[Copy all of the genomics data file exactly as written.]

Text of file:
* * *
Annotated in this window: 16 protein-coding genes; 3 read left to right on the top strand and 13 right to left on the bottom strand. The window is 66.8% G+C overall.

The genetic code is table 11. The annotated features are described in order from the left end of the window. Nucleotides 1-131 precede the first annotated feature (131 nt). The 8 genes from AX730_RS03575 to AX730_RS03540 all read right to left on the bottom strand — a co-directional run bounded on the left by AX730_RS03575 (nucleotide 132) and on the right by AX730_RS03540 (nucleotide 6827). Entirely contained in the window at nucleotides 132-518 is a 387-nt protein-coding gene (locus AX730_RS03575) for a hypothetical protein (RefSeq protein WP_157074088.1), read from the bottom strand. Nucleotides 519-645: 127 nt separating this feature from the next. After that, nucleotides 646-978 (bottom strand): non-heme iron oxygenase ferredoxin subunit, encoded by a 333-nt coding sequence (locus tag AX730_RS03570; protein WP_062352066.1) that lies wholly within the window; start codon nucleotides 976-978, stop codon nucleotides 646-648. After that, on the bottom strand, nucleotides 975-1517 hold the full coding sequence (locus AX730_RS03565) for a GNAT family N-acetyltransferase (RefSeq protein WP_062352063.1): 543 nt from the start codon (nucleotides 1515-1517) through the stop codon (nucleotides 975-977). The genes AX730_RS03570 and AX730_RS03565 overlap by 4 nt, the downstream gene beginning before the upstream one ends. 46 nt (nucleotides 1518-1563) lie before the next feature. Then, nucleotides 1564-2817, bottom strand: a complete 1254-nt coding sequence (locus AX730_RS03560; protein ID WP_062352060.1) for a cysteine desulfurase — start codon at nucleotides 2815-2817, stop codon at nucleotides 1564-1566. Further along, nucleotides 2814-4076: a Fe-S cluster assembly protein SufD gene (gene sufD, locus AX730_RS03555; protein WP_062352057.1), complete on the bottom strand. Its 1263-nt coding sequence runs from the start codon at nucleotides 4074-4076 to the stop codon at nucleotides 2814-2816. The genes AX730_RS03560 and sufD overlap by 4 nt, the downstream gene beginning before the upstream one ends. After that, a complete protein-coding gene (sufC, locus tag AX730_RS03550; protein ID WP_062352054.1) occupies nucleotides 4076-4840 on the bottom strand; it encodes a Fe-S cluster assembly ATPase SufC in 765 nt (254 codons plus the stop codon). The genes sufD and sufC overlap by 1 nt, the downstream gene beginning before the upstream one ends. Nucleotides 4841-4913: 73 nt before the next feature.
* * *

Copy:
Annotated in this window: 16 protein-coding genes; 3 read left to right on the top strand and 13 right to left on the bottom strand. The window is 66.8% G+C overall.

The genetic code is table 11. The annotated features are described in order from the left end of the window. Nucleotides 1-131 precede the first annotated feature (131 nt). The 8 genes from AX730_RS03575 to AX730_RS03540 all read right to left on the bottom strand — a co-directional run bounded on the left by AX730_RS03575 (nucleotide 132) and on the right by AX730_RS03540 (nucleotide 6827). Entirely contained in the window at nucleotides 132-518 is a 387-nt protein-coding gene (locus AX730_RS03575) for a hypothetical protein (RefSeq protein WP_157074088.1), read from the bottom strand. Nucleotides 519-645: 127 nt separating this feature from the next. After that, nucleotides 646-978 (bottom strand): non-heme iron oxygenase ferredoxin subunit, encoded by a 333-nt coding sequence (locus tag AX730_RS03570; protein WP_062352066.1) that lies wholly within the window; start codon nucleotides 976-978, stop codon nucleotides 646-648. After that, on the bottom strand, nucleotides 975-1517 hold the full coding sequence (locus AX730_RS03565) for a GNAT family N-acetyltransferase (RefSeq protein WP_062352063.1): 543 nt from the start codon (nucleotides 1515-1517) through the stop codon (nucleotides 975-977). The genes AX730_RS03570 and AX730_RS03565 overlap by 4 nt, the downstream gene beginning before the upstream one ends. 46 nt (nucleotides 1518-1563) lie before the next feature. Then, nucleotides 1564-2817, bottom strand: a complete 1254-nt coding sequence (locus AX730_RS03560; protein ID WP_062352060.1) for a cysteine desulfurase — start codon at nucleotides 2815-2817, stop codon at nucleotides 1564-1566. Further along, nucleotides 2814-4076: a Fe-S cluster assembly protein SufD gene (gene sufD, locus AX730_RS03555; protein WP_062352057.1), complete on the bottom strand. Its 1263-nt coding sequence runs from the start codon at nucleotides 4074-4076 to the stop codon at nucleotides 2814-2816. The genes AX730_RS03560 and sufD overlap by 4 nt, the downstream gene beginning before the upstream one ends. After that, a complete protein-coding gene (sufC, locus tag AX730_RS03550; protein ID WP_062352054.1) occupies nucleotides 4076-4840 on the bottom strand; it encodes a Fe-S cluster assembly ATPase SufC in 765 nt (254 codons plus the stop codon). The genes sufD and sufC overlap by 1 nt, the downstream gene beginning before the upstream one ends. Nucleotides 4841-4913: 73 nt before the next feature.